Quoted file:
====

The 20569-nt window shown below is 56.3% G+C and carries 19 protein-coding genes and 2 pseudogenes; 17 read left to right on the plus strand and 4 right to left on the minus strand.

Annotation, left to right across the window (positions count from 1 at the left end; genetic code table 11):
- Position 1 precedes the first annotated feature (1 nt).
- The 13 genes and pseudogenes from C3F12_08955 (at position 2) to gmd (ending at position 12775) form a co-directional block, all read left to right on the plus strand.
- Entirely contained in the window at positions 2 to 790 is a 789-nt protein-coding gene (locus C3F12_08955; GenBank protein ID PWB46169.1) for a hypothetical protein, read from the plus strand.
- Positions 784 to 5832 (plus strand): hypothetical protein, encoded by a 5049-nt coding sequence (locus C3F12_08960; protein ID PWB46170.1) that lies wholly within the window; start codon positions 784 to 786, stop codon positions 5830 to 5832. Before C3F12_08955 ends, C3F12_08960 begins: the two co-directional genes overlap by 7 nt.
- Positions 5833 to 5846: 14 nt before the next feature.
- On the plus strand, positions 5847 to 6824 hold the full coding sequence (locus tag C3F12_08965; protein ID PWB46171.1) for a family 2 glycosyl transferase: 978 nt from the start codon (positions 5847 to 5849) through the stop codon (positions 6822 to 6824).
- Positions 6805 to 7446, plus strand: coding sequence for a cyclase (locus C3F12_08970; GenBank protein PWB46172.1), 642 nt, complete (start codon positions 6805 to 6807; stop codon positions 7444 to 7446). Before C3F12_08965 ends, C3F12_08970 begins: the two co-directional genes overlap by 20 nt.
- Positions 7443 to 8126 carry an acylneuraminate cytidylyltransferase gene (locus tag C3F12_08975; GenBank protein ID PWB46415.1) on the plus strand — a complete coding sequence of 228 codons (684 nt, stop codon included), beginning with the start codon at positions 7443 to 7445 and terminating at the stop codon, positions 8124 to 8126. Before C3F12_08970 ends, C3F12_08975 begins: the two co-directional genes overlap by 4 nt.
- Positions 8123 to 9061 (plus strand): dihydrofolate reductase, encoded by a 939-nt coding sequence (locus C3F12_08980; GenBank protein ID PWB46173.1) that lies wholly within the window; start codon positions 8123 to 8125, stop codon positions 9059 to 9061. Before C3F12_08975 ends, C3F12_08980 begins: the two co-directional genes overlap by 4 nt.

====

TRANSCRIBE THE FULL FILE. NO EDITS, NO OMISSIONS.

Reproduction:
The 20569-nt window shown below is 56.3% G+C and carries 19 protein-coding genes and 2 pseudogenes; 17 read left to right on the plus strand and 4 right to left on the minus strand.

Annotation, left to right across the window (positions count from 1 at the left end; genetic code table 11):
- Position 1 precedes the first annotated feature (1 nt).
- The 13 genes and pseudogenes from C3F12_08955 (at position 2) to gmd (ending at position 12775) form a co-directional block, all read left to right on the plus strand.
- Entirely contained in the window at positions 2 to 790 is a 789-nt protein-coding gene (locus C3F12_08955; GenBank protein ID PWB46169.1) for a hypothetical protein, read from the plus strand.
- Positions 784 to 5832 (plus strand): hypothetical protein, encoded by a 5049-nt coding sequence (locus C3F12_08960; protein ID PWB46170.1) that lies wholly within the window; start codon positions 784 to 786, stop codon positions 5830 to 5832. Before C3F12_08955 ends, C3F12_08960 begins: the two co-directional genes overlap by 7 nt.
- Positions 5833 to 5846: 14 nt before the next feature.
- On the plus strand, positions 5847 to 6824 hold the full coding sequence (locus tag C3F12_08965; protein ID PWB46171.1) for a family 2 glycosyl transferase: 978 nt from the start codon (positions 5847 to 5849) through the stop codon (positions 6822 to 6824).
- Positions 6805 to 7446, plus strand: coding sequence for a cyclase (locus C3F12_08970; GenBank protein PWB46172.1), 642 nt, complete (start codon positions 6805 to 6807; stop codon positions 7444 to 7446). Before C3F12_08965 ends, C3F12_08970 begins: the two co-directional genes overlap by 20 nt.
- Positions 7443 to 8126 carry an acylneuraminate cytidylyltransferase gene (locus tag C3F12_08975; GenBank protein ID PWB46415.1) on the plus strand — a complete coding sequence of 228 codons (684 nt, stop codon included), beginning with the start codon at positions 7443 to 7445 and terminating at the stop codon, positions 8124 to 8126. Before C3F12_08970 ends, C3F12_08975 begins: the two co-directional genes overlap by 4 nt.
- Positions 8123 to 9061 (plus strand): dihydrofolate reductase, encoded by a 939-nt coding sequence (locus C3F12_08980; GenBank protein ID PWB46173.1) that lies wholly within the window; start codon positions 8123 to 8125, stop codon positions 9059 to 9061. Before C3F12_08975 ends, C3F12_08980 begins: the two co-directional genes overlap by 4 nt.